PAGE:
When you get to the 58cm size or thereabouts, tri bikes diverge geometrically. Why? Because they can. At 52cm, they're pretty hemmed in. There isn't anywhere to go in terms of geometry. Head tubes, wheel size, shoe overlap, largely dictate the geometry.
But at 58cm, the world is a bike designer's oyster.
The height of these bikes is pretty similar, one to the next. They all pretty much coalesce around 54cm of stack. No less than 53cm, and only one bike more than 55cm.
But in reach, there's more of a divergence. You've got your longer bikes, and these average about 44.3cm in reach. Then you've got your narrower models, and these are on average about 2cm shorter (narrower).
So, while just about all the bikes diverge in height by only about 2cm, highest to lowest, in length the divergence is about 4cm, longest to shortest.
In the narrow column are the C'dale Slice, Orbea's Ordu, the Argon 18 E112/E114, and, The Specialized Transition.
Longer bikes are more prevalent, and they include: Cervelo's P2 and P3/4 (note the P2 is a taller bike, because of its taller head tube, than the P3/4); Felt's bikes, the Ridley Dean, and the Airfoil Pro by Kestrel.
Let's look at these head angles, and see if we can take a lesson. Consider what you've seen of the new "superbikes": bikes like the Giant Trinity Alliance, Specialized Shiv, Scott Plasma 3. These all have "disappearing stems."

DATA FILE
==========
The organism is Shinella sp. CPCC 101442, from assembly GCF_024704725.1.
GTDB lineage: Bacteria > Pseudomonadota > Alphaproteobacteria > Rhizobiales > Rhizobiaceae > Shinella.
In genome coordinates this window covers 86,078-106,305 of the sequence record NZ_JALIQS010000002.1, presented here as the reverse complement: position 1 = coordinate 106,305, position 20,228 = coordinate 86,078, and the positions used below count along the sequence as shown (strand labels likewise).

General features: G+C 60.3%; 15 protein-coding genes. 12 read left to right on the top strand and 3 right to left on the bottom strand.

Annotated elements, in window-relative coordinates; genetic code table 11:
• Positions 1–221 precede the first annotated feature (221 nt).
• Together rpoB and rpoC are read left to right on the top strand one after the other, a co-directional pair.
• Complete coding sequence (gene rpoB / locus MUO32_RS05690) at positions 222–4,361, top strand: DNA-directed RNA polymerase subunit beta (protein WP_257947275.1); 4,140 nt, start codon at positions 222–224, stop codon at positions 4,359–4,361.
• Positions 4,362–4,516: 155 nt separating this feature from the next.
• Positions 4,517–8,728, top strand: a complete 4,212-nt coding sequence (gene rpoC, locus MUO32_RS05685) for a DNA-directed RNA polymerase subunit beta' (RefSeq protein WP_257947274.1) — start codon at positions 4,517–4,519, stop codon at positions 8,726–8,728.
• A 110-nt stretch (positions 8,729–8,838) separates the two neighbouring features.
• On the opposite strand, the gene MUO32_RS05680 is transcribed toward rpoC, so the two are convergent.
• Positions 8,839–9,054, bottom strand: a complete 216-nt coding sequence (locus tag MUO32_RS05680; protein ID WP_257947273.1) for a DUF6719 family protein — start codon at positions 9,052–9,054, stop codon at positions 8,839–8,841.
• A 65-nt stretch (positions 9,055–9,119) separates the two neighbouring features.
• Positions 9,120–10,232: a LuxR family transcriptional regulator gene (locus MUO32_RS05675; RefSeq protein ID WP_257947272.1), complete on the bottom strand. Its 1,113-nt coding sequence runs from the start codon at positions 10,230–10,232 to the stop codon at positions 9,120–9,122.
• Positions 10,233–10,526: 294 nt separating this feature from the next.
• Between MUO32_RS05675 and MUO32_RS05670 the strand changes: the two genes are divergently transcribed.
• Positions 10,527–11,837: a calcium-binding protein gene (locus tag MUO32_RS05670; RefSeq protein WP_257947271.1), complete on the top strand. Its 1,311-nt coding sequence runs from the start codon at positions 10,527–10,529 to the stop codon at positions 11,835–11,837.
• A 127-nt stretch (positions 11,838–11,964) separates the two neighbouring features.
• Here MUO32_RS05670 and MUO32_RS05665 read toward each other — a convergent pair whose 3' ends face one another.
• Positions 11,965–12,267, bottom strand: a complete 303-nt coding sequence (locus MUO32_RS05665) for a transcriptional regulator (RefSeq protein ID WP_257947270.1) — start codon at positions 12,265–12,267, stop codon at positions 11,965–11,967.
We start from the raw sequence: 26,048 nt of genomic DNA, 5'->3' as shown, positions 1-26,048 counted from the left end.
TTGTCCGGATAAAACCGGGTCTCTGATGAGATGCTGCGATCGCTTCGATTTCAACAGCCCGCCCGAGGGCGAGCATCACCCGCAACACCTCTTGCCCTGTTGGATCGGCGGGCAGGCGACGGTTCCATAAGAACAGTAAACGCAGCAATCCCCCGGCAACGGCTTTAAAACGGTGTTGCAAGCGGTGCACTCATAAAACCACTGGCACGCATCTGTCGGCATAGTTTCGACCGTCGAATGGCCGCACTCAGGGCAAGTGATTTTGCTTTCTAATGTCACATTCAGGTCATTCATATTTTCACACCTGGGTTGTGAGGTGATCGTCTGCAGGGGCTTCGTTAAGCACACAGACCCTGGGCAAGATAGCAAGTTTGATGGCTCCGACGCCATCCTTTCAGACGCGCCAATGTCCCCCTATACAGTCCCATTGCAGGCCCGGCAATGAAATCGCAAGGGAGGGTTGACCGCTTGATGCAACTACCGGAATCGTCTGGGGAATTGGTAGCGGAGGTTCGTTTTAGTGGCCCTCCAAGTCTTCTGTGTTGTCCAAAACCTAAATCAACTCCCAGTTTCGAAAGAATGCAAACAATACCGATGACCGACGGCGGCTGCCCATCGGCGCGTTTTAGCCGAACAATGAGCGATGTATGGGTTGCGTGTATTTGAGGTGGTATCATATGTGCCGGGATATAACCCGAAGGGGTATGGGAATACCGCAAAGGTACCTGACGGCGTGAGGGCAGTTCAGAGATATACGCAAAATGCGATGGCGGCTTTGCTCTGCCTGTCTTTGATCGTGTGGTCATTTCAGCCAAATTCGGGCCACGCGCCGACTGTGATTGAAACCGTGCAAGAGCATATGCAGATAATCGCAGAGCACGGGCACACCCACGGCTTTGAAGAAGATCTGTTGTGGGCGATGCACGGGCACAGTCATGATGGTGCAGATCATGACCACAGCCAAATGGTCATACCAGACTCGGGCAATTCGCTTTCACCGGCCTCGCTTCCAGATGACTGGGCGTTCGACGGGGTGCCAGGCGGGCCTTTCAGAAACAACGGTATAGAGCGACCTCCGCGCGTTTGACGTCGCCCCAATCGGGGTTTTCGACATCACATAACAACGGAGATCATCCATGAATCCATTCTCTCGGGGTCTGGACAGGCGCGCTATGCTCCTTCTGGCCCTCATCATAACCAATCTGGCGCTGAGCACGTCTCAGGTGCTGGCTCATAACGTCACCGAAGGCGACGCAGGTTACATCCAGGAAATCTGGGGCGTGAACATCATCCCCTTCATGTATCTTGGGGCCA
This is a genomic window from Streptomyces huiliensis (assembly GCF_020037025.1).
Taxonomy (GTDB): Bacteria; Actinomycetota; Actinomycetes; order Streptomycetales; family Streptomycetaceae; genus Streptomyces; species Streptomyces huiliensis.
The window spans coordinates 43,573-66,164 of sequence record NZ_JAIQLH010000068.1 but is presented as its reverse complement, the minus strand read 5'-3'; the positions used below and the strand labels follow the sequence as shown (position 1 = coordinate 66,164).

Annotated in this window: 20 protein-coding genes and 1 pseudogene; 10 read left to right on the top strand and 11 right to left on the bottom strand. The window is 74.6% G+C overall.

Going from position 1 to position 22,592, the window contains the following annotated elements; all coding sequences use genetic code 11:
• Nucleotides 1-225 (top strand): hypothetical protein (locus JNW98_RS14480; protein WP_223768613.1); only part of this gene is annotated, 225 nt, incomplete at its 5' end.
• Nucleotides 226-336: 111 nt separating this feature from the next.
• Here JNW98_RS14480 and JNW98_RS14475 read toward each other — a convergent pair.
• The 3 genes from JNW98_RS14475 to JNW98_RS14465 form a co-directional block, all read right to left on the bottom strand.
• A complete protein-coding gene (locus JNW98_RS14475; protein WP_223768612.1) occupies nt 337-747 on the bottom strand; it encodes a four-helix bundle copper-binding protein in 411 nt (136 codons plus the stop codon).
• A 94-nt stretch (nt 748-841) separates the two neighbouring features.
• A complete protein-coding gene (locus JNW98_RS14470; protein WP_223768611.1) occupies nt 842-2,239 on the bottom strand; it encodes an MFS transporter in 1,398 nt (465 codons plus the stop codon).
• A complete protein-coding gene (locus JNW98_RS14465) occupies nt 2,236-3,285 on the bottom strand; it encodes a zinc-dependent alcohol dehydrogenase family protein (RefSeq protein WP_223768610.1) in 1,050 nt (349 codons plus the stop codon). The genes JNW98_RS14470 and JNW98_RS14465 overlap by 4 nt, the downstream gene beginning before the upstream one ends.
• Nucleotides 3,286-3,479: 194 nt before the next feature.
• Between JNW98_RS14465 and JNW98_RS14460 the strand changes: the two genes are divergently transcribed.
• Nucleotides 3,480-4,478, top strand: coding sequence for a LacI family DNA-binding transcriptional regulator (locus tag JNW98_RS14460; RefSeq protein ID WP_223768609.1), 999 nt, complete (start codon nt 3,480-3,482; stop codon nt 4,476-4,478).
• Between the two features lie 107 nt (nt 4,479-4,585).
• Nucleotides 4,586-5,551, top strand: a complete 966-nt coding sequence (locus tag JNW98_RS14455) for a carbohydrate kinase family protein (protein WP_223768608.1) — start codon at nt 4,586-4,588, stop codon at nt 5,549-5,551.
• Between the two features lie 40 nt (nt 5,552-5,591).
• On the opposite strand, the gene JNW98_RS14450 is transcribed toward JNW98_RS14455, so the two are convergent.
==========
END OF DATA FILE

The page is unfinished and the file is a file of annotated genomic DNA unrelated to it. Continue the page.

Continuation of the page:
You should be able to divine a truth from this. Aerodynamically, it appears beneficial to have the gap between the head tube and the aerobars diminished to largely zero. So...
What you see with Cervelo are two bikes with precisely the same geometry, except, the head tube extends higher on the P2 compared to the head tube top on the P3. Accordingly, if you were to ride the P3 in size 58 with 3cm of spacers under the stem, you'd ride the P2 with 1cm under the stem. Even though the P3 is, on paper, the fastest of the two frames aerodynamically, it's really a question whether the P3 would beat the P2 in drag if the P3 were stacked up to match the fit coordinates of a rider whose better natural fit is a P2.
What this means is, all things equal, the P3, or the Ridley Dean, are great bikes if you need that geometry (and many do—that is my own best geometry). But if you need a taller front end, the P2, or maybe the Airfoil Pro, might be a better geometry (just in terms of fit—remember that the Kestrel Airfoil Pro is a very quick handler in this size relative to the P2, so, the divergence between the P2 and the Airfoil Pro in this size is handling, not fit.
You could say the same about the Transition and the Slice. They each rest on the same head tube bias. But nobody should not make too much of this. The difference between the Slice and the Transition in height is only 1cm (as this 58cm bike size). So, if you take a Transition and add a single 10mm spacer, you've normalized the bike to fit exactly as does a Cannondale Slice.
And if you take this bike and add 2cm of stem length, you basically get a P2, that is, you've normalized for the difference in length.
If you're following such things, I'm riding a Cannondale Slice in the Tour of California Time Trial. Hearken back to my description of what I'll have to do to "normalize" my Slice to fit like me P3. Remember that I've got a 3T Ventus bar on my P3, with a built-in 9cm stem. I'll ride an 11cm stem on the Slice to normalize for the length difference between the two frames, and, I'll ride the Slice with a slightly flatter stem and a lower-profile headset top cap to normalize for the difference in height between the P3 and the Slice.
I think if you look at this chart, you can see how all this is fairly easy to figure.